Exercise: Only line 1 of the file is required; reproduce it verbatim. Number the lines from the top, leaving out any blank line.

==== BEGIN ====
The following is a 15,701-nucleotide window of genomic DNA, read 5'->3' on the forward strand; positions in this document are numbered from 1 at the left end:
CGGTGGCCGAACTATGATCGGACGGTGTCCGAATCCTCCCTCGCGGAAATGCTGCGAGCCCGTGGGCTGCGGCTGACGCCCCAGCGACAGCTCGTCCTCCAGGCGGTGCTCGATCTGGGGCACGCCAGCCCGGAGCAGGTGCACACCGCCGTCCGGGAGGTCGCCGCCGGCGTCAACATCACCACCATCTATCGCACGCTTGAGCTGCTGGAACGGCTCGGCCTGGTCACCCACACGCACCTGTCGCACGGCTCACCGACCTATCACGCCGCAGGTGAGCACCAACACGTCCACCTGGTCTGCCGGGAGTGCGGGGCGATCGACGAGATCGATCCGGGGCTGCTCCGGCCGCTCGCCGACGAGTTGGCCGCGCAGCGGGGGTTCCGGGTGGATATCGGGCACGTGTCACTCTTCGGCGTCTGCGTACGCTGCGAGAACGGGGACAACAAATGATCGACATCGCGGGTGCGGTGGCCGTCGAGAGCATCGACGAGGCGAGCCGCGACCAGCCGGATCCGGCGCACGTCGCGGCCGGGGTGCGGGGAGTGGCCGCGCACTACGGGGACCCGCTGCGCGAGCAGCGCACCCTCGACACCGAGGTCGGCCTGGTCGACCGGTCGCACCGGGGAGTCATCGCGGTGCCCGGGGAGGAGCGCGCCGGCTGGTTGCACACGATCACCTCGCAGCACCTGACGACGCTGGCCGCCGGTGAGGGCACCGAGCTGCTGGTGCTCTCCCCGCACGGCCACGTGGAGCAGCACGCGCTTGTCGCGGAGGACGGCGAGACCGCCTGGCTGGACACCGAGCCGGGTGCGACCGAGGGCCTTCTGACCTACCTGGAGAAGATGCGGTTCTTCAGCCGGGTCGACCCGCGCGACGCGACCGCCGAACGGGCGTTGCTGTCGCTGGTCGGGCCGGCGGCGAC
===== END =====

The following is a 15,701-nucleotide window of genomic DNA, read 5'->3' on the forward strand; positions in this document are numbered from 1 at the left end: